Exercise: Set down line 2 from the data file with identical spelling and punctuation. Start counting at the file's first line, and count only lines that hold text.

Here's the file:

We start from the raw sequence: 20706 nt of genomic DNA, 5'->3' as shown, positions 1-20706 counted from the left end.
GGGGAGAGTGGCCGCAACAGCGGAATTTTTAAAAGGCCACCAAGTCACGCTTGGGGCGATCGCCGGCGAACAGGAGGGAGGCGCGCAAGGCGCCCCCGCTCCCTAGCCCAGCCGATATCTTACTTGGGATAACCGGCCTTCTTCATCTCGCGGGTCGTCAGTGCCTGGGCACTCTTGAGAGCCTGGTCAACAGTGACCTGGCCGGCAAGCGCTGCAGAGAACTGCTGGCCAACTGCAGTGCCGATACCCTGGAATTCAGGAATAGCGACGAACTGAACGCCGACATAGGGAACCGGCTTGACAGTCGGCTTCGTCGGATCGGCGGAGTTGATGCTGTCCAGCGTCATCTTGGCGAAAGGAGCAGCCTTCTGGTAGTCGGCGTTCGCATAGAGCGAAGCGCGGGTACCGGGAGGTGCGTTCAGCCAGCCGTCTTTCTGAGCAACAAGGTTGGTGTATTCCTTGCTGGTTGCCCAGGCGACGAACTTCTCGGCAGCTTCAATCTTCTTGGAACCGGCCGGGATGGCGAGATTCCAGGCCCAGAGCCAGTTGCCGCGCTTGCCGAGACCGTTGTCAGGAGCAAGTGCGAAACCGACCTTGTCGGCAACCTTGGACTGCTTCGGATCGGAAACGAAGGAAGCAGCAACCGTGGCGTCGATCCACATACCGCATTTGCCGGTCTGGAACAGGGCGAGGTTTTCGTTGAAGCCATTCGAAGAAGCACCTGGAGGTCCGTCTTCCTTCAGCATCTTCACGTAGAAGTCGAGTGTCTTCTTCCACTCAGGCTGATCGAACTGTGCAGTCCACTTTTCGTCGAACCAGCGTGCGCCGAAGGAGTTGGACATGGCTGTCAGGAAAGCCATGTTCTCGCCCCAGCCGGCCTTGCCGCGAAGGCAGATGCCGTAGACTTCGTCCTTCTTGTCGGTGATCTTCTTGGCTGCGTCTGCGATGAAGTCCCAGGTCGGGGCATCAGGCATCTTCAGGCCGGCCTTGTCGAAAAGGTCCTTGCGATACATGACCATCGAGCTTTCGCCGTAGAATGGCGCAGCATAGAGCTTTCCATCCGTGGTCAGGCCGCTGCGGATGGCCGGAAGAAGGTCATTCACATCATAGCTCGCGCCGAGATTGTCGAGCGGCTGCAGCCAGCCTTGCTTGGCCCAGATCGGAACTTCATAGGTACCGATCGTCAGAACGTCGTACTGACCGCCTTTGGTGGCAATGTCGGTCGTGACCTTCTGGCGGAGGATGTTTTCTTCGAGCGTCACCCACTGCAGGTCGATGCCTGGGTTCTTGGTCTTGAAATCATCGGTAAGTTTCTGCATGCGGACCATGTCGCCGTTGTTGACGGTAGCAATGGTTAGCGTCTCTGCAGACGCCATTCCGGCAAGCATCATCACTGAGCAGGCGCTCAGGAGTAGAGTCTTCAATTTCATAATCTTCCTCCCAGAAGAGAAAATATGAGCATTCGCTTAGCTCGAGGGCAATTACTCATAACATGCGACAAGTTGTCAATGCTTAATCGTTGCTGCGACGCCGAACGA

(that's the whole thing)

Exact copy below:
GGGGAGAGTGGCCGCAACAGCGGAATTTTTAAAAGGCCACCAAGTCACGCTTGGGGCGATCGCCGGCGAACAGGAGGGAGGCGCGCAAGGCGCCCCCGCTCCCTAGCCCAGCCGATATCTTACTTGGGATAACCGGCCTTCTTCATCTCGCGGGTCGTCAGTGCCTGGGCACTCTTGAGAGCCTGGTCAACAGTGACCTGGCCGGCAAGCGCTGCAGAGAACTGCTGGCCAACTGCAGTGCCGATACCCTGGAATTCAGGAATAGCGACGAACTGAACGCCGACATAGGGAACCGGCTTGACAGTCGGCTTCGTCGGATCGGCGGAGTTGATGCTGTCCAGCGTCATCTTGGCGAAAGGAGCAGCCTTCTGGTAGTCGGCGTTCGCATAGAGCGAAGCGCGGGTACCGGGAGGTGCGTTCAGCCAGCCGTCTTTCTGAGCAACAAGGTTGGTGTATTCCTTGCTGGTTGCCCAGGCGACGAACTTCTCGGCAGCTTCAATCTTCTTGGAACCGGCCGGGATGGCGAGATTCCAGGCCCAGAGCCAGTTGCCGCGCTTGCCGAGACCGTTGTCAGGAGCAAGTGCGAAACCGACCTTGTCGGCAACCTTGGACTGCTTCGGATCGGAAACGAAGGAAGCAGCAACCGTGGCGTCGATCCACATACCGCATTTGCCGGTCTGGAACAGGGCGAGGTTTTCGTTGAAGCCATTCGAAGAAGCACCTGGAGGTCCGTCTTCCTTCAGCATCTTCACGTAGAAGTCGAGTGTCTTCTTCCACTCAGGCTGATCGAACTGTGCAGTCCACTTTTCGTCGAACCAGCGTGCGCCGAAGGAGTTGGACATGGCTGTCAGGAAAGCCATGTTCTCGCCCCAGCCGGCCTTGCCGCGAAGGCAGATGCCGTAGACTTCGTCCTTCTTGTCGGTGATCTTCTTGGCTGCGTCTGCGATGAAGTCCCAGGTCGGGGCATCAGGCATCTTCAGGCCGGCCTTGTCGAAAAGGTCCTTGCGATACATGACCATCGAGCTTTCGCCGTAGAATGGCGCAGCATAGAGCTTTCCATCCGTGGTCAGGCCGCTGCGGATGGCCGGAAGAAGGTCATTCACATCATAGCTCGCGCCGAGATTGTCGAGCGGCTGCAGCCAGCCTTGCTTGGCCCAGATCGGAACTTCATAGGTACCGATCGTCAGAACGTCGTACTGACCGCCTTTGGTGGCAATGTCGGTCGTGACCTTCTGGCGGAGGATGTTTTCTTCGAGCGTCACCCACTGCAGGTCGATGCCTGGGTTCTTGGTCTTGAAATCATCGGTAAGTTTCTGCATGCGGACCATGTCGCCGTTGTTGACGGTAGCAATGGTTAGCGTCTCTGCAGACGCCATTCCGGCAAGCATCATCACTGAGCAGGCGCTCAGGAGTAGAGTCTTCAATTTCATAATCTTCCTCCCAGAAGAGAAAATATGAGCATTCGCTTAGCTCGAGGGCAATTACTCATAACATGCGACAAGTTGTCAATGCTTAATCGTTGCTGCGACGCCGAACGA